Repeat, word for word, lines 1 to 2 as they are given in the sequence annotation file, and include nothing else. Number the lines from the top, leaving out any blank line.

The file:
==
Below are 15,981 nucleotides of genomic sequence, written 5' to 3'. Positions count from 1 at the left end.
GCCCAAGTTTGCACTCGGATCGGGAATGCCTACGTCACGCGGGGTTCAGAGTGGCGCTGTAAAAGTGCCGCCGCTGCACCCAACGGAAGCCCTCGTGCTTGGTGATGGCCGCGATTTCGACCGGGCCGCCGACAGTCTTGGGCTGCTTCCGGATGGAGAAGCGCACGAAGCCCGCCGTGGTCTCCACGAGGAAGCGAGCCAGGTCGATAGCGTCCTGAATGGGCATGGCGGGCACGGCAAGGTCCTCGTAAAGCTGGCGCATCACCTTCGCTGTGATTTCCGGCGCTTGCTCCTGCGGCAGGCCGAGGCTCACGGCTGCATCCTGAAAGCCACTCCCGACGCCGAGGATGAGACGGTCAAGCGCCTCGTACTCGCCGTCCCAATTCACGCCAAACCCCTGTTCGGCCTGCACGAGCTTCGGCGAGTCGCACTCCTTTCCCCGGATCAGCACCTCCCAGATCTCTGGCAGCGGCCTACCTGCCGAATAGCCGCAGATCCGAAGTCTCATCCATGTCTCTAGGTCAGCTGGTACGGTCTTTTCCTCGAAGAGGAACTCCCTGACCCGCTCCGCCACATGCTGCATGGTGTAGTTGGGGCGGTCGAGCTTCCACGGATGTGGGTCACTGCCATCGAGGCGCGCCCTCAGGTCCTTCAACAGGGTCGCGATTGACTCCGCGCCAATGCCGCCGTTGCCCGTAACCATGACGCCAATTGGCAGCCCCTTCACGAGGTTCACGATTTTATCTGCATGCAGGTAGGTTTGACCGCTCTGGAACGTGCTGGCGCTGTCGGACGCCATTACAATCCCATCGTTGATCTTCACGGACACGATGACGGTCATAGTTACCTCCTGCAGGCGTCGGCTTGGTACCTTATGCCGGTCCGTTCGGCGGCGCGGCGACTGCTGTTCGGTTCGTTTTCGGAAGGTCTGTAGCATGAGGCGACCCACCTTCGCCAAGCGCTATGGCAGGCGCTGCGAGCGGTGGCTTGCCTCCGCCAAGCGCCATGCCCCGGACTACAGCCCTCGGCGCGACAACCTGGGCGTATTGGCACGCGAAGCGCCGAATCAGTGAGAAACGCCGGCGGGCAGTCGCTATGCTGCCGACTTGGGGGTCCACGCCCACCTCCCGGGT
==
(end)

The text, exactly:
Below are 15,981 nucleotides of genomic sequence, written 5' to 3'. Positions count from 1 at the left end.
GCCCAAGTTTGCACTCGGATCGGGAATGCCTACGTCACGCGGGGTTCAGAGTGGCGCTGTAAAAGTGCCGCCGCTGCACCCAACGGAAGCCCTCGTGCTTGGTGATGGCCGCGATTTCGACCGGGCCGCCGACAGTCTTGGGCTGCTTCCGGATGGAGAAGCGCACGAAGCCCGCCGTGGTCTCCACGAGGAAGCGAGCCAGGTCGATAGCGTCCTGAATGGGCATGGCGGGCACGGCAAGGTCCTCGTAAAGCTGGCGCATCACCTTCGCTGTGATTTCCGGCGCTTGCTCCTGCGGCAGGCCGAGGCTCACGGCTGCATCCTGAAAGCCACTCCCGACGCCGAGGATGAGACGGTCAAGCGCCTCGTACTCGCCGTCCCAATTCACGCCAAACCCCTGTTCGGCCTGCACGAGCTTCGGCGAGTCGCACTCCTTTCCCCGGATCAGCACCTCCCAGATCTCTGGCAGCGGCCTACCTGCCGAATAGCCGCAGATCCGAAGTCTCATCCATGTCTCTAGGTCAGCTGGTACGGTCTTTTCCTCGAAGAGGAACTCCCTGACCCGCTCCGCCACATGCTGCATGGTGTAGTTGGGGCGGTCGAGCTTCCACGGATGTGGGTCACTGCCATCGAGGCGCGCCCTCAGGTCCTTCAACAGGGTCGCGATTGACTCCGCGCCAATGCCGCCGTTGCCCGTAACCATGACGCCAATTGGCAGCCCCTTCACGAGGTTCACGATTTTATCTGCATGCAGGTAGGTTTGACCGCTCTGGAACGTGCTGGCGCTGTCGGACGCCATTACAATCCCATCGTTGATCTTCACGGACACGATGACGGTCATAGTTACCTCCTGCAGGCGTCGGCTTGGTACCTTATGCCGGTCCGTTCGGCGGCGCGGCGACTGCTGTTCGGTTCGTTTTCGGAAGGTCTGTAGCATGAGGCGACCCACCTTCGCCAAGCGCTATGGCAGGCGCTGCGAGCGGTGGCTTGCCTCCGCCAAGCGCCATGCCCCGGACTACAGCCCTCGGCGCGACAACCTGGGCGTATTGGCACGCGAAGCGCCGAATCAGTGAGAAACGCCGGCGGGCAGTCGCTATGCTGCCGACTTGGGGGTCCACGCCCACCTCCCGGGT